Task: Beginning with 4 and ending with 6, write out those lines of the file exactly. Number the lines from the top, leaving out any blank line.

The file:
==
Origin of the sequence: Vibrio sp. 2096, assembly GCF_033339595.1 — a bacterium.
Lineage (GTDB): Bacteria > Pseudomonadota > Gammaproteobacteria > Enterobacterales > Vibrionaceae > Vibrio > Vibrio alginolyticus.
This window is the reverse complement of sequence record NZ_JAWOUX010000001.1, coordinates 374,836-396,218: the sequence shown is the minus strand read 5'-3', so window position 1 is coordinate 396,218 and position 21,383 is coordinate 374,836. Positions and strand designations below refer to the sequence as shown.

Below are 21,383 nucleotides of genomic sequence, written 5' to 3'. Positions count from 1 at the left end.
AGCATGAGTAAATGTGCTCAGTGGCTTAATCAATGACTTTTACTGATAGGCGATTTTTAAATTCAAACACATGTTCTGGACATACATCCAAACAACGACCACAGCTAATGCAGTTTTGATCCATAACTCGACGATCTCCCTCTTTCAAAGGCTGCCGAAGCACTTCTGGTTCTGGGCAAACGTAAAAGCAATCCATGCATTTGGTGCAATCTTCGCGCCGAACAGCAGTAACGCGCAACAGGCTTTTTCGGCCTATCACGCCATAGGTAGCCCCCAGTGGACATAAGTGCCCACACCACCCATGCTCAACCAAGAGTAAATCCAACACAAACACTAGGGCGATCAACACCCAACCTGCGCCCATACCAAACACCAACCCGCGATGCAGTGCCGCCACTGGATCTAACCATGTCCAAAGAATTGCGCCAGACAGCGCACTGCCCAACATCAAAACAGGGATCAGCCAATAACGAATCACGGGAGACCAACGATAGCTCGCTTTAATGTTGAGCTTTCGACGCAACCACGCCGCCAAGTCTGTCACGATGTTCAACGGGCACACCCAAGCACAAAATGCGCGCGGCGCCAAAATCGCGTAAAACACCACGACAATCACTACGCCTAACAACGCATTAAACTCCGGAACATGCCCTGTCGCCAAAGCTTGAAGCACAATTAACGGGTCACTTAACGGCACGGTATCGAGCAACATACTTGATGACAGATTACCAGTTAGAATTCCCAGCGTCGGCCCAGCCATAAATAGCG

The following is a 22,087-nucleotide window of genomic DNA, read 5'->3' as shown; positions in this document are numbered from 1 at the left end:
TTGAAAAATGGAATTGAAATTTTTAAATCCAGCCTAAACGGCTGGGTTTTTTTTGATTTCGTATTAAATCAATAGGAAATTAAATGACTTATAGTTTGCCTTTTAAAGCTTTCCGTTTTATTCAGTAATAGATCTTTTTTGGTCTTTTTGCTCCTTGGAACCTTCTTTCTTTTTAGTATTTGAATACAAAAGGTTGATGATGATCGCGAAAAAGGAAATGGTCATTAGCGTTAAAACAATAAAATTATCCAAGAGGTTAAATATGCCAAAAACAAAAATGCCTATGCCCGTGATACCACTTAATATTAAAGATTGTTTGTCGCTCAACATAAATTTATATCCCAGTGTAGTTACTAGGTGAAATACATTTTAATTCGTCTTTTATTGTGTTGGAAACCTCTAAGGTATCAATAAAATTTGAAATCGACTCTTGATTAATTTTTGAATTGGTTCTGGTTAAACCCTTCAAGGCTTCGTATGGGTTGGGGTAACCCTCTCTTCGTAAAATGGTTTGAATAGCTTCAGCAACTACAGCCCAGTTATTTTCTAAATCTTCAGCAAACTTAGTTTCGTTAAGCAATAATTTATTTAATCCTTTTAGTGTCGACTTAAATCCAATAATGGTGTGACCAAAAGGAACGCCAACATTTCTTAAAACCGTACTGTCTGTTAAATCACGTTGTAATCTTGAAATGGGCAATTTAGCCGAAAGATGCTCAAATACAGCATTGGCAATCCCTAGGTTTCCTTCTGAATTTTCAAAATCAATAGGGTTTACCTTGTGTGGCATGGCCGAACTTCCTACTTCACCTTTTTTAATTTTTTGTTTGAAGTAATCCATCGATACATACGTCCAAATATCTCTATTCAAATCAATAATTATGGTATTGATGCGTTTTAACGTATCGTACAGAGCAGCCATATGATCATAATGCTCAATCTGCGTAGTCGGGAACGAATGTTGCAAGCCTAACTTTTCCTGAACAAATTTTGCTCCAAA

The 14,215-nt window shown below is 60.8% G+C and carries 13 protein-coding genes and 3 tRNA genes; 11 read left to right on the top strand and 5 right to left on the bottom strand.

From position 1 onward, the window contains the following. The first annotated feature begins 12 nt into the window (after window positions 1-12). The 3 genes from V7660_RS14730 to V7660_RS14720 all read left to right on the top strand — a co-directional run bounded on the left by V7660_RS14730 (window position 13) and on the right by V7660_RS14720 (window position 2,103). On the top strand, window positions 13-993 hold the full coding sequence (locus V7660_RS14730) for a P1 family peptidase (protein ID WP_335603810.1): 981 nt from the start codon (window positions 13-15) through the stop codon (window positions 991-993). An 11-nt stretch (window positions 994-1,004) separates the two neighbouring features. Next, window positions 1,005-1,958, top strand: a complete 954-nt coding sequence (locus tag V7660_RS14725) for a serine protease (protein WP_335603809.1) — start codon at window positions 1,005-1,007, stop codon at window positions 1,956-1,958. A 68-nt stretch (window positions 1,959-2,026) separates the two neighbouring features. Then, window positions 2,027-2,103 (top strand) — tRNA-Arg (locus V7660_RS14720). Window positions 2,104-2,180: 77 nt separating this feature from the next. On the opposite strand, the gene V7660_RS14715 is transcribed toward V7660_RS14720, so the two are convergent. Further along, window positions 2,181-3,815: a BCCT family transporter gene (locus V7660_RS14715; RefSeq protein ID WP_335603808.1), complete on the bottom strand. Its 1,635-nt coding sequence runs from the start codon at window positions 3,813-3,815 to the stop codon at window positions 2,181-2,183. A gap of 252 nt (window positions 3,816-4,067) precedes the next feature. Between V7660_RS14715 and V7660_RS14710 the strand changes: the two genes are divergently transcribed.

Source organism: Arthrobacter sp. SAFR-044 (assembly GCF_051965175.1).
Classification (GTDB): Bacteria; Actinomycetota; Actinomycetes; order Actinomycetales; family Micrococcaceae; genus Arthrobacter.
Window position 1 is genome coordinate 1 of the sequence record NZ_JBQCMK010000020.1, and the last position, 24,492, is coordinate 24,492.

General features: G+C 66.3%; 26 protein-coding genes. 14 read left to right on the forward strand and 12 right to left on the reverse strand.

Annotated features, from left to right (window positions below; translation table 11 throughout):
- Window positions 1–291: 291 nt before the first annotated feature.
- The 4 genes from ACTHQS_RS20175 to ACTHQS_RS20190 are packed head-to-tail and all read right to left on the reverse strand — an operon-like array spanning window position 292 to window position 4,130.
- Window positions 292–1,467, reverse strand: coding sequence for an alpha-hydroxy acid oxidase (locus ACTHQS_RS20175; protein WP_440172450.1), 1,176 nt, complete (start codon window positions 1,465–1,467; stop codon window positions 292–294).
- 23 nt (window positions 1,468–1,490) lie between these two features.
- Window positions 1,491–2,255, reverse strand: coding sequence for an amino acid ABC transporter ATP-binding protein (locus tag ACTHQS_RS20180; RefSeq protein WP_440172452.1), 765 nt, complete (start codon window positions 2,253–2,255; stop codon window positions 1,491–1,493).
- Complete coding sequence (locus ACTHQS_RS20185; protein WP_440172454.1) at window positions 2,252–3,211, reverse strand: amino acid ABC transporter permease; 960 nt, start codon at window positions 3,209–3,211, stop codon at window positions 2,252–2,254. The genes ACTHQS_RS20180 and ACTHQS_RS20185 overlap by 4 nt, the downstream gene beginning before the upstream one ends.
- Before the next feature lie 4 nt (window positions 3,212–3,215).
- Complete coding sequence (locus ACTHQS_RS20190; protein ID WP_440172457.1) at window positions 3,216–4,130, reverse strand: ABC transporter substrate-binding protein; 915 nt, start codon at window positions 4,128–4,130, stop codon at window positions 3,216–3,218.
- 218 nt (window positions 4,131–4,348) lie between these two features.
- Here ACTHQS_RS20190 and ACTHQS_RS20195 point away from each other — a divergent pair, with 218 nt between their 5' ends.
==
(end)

Below are 21,383 nucleotides of genomic sequence, written 5' to 3'. Positions count from 1 at the left end.
AGCATGAGTAAATGTGCTCAGTGGCTTAATCAATGACTTTTACTGATAGGCGATTTTTAAATTCAAACACATGTTCTGGACATACATCCAAACAACGACCACAGCTAATGCAGTTTTGATCCATAACTCGACGATCTCCCTCTTTCAAAGGCTGCCGAAGCACTTCTGGTTCTGGGCAAACGTAAAAGCAATCCATGCATTTGGTGCAATCTTCGCGCCGAACAGCAGTAACGCGCAACAGGCTTTTTCGGCCTATCACGCCATAGGTAGCCCCCAGTGGACATAAGTGCCCACACCACCCATGCTCAACCAAGAGTAAATCCAACACAAACACTAGGGCGATCAACACCCAACCTGCGCCCATACCAAACACCAACCCGCGATGCAGTGCCGCCACTGGATCTAACCATGTCCAAAGAATTGCGCCAGACAGCGCACTGCCCAACATCAAAACAGGGATCAGCCAATAACGAATCACGGGAGACCAACGATAGCTCGCTTTAATGTTGAGCTTTCGACGCAACCACGCCGCCAAGTCTGTCACGATGTTCAACGGGCACACCCAAGCACAAAATGCGCGCGGCGCCAAAATCGCGTAAAACACCACGACAATCACTACGCCTAACAACGCATTAAACTCCGGAACATGCCCTGTCGCCAAAGCTTGAAGCACAATTAACGGGTCACTTAACGGCACGGTATCGAGCAACATACTTGATGACAGATTACCAGTTAGAATTCCCAGCGTCGGCCCAGCCATAAATAGCG

The following is a 22,087-nucleotide window of genomic DNA, read 5'->3' as shown; positions in this document are numbered from 1 at the left end: